Contact: Andrea Sellers
For many, the holiday season is a time for festivities with friends and family. But for others, this time can bring on or worsen stress, anxiety and depression. Managing mental illness is always challenging, but it can be particularly difficult during the holiday season.
"The dizzying array of demands during the holidays may feel overwhelming at times," says Jessica Peterson, DO, Psychiatrist and Medical Director at the Leesburg Regional Medical Center Senior Behavioral Health Center. "However, with some practical tips, you can minimize the stress that accompanies the holidays. You may even end up enjoying the holidays more than you thought you would!"
- Don't force yourself to be happy just because it is the holiday season. It's normal to feel sadness and grief if you can't be with loved ones.
- Volunteer to help others or seek out community, religious, or social events.
- Change your expectations and realize that the holidays don't have to be perfect or just like they were in years past.
- Plan ahead and stick to a budget for gifts and food.
- Don't try to participate in every project or activity – learn to say no.
- Overindulgence only adds to stress and guilt. Stay on track with healthy eating, regular exercise, and plenty of sleep.
- Make time for yourself – go for a walk, listen to music, or read a good book.
Despite your best efforts, you may find yourself feeling persistently sad or anxious, plagued by physical complaints, unable to sleep, irritable and hopeless, and unable to face routine chores. If these feelings last for a while, talk to your doctor or a mental health professional. Fortunately, there are a variety of treatment options available and the LRMC Senior Behavioral Health Center is committed to offering comprehensive therapy that understands the uniqueness of aging.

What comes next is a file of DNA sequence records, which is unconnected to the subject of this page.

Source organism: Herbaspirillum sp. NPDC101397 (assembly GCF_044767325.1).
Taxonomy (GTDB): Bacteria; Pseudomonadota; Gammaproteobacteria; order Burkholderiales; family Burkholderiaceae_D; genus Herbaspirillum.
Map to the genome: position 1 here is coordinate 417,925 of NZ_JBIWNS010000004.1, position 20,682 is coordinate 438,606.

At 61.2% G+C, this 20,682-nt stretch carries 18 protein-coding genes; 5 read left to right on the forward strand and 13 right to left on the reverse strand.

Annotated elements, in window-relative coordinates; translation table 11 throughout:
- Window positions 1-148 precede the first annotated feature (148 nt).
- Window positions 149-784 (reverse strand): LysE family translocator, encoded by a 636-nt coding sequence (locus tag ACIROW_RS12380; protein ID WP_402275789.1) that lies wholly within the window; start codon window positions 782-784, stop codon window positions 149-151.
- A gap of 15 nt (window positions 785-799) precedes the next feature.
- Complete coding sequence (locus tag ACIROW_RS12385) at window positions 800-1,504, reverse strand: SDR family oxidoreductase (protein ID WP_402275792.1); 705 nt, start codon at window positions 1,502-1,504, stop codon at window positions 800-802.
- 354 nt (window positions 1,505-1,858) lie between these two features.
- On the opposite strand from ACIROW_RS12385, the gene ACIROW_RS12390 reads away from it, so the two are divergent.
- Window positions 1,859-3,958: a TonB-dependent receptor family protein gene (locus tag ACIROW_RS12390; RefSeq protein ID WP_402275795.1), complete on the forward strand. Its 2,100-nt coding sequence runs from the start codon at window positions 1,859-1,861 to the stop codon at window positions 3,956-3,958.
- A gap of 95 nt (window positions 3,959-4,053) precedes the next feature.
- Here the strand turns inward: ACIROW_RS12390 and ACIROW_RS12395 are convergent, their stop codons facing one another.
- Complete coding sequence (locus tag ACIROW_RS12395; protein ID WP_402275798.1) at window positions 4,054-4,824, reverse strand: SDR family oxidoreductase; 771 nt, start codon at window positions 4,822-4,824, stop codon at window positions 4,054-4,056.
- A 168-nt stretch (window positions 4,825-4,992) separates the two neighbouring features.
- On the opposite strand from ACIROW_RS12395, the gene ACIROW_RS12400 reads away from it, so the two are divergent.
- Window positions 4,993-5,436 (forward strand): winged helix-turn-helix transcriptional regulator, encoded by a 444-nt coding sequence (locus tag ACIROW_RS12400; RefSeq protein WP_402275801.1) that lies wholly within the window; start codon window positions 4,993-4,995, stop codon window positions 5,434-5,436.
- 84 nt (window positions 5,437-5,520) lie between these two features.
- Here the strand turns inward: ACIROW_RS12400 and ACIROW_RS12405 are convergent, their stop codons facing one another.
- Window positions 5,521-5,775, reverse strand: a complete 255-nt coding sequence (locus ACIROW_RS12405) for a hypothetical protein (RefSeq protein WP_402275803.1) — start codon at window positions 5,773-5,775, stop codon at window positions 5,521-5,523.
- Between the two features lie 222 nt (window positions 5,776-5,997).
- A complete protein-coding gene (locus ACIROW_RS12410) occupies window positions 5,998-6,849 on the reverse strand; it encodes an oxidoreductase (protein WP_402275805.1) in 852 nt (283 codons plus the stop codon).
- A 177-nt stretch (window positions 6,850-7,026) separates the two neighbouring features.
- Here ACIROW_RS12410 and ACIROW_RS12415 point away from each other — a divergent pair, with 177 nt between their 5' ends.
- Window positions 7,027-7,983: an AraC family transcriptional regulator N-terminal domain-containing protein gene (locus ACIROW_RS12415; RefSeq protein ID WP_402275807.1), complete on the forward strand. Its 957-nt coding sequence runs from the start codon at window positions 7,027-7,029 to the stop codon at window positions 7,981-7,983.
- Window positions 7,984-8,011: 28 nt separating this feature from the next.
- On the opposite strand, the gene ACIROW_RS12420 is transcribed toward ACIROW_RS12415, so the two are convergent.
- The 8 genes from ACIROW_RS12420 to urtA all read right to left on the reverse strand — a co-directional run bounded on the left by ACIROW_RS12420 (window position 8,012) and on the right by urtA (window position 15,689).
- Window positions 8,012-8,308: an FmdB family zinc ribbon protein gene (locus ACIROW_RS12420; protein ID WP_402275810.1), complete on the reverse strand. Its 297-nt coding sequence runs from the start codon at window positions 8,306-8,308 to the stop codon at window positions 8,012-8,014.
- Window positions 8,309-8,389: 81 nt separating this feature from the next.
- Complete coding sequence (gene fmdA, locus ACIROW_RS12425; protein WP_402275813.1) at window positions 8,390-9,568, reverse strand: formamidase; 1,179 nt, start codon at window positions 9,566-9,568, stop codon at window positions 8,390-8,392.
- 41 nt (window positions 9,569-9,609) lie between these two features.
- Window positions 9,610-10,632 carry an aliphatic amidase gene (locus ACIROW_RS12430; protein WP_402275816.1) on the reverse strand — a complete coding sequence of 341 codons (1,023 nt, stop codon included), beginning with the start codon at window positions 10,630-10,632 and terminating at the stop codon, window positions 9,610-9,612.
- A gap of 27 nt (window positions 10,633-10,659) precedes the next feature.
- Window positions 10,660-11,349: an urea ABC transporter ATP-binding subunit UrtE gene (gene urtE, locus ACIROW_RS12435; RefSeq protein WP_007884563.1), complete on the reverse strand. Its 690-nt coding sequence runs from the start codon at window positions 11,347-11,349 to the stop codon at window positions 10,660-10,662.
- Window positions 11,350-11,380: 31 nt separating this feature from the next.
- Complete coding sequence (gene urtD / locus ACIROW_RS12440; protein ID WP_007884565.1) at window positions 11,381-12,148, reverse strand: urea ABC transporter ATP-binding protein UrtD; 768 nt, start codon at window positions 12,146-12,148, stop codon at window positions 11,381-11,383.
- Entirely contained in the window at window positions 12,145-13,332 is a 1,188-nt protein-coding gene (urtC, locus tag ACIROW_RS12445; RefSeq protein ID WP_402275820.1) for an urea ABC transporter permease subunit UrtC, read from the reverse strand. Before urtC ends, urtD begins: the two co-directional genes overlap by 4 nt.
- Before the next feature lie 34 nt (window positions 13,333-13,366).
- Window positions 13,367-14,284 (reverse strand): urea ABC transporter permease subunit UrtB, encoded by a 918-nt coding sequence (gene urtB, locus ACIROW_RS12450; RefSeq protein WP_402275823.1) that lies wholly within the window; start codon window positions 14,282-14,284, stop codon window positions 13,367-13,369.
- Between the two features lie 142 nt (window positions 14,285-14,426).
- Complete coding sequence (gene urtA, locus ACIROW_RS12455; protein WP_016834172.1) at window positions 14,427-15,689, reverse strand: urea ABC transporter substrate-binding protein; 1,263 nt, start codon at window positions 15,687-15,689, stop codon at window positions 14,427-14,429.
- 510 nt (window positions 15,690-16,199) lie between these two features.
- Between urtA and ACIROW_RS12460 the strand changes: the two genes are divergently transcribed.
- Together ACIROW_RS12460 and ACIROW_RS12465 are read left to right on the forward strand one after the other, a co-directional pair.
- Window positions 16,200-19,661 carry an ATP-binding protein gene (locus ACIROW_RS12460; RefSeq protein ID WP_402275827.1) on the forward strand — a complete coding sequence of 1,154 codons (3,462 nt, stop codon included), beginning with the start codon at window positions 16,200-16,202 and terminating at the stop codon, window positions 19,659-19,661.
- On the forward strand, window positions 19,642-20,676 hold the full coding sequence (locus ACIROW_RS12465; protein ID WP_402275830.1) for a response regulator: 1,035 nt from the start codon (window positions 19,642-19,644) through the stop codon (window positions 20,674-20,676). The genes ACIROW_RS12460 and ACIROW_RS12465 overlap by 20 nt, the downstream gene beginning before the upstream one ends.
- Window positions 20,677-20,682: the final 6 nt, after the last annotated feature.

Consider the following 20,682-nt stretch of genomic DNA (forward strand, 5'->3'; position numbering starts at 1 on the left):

While the struggle can feel isolating, remember that you are not alone. "Be sure to seek help from professional mental health services if you are having a hard time finding peace and joy on your own," concluded Dr. Peterson. "At the LRMC Senior Behavioral Health Center, we offer an environment where adult patients feel comfortable, secure and ready to engage in their recovery."
Be sure to consult a doctor to help you decide on the treatment plan that will be best for you. Admitted on a voluntary basis only, patients receive individualized treatment from a caring, supportive program. The LRMC Senior Behavioral Health Center can be reached at (352) 323-3270.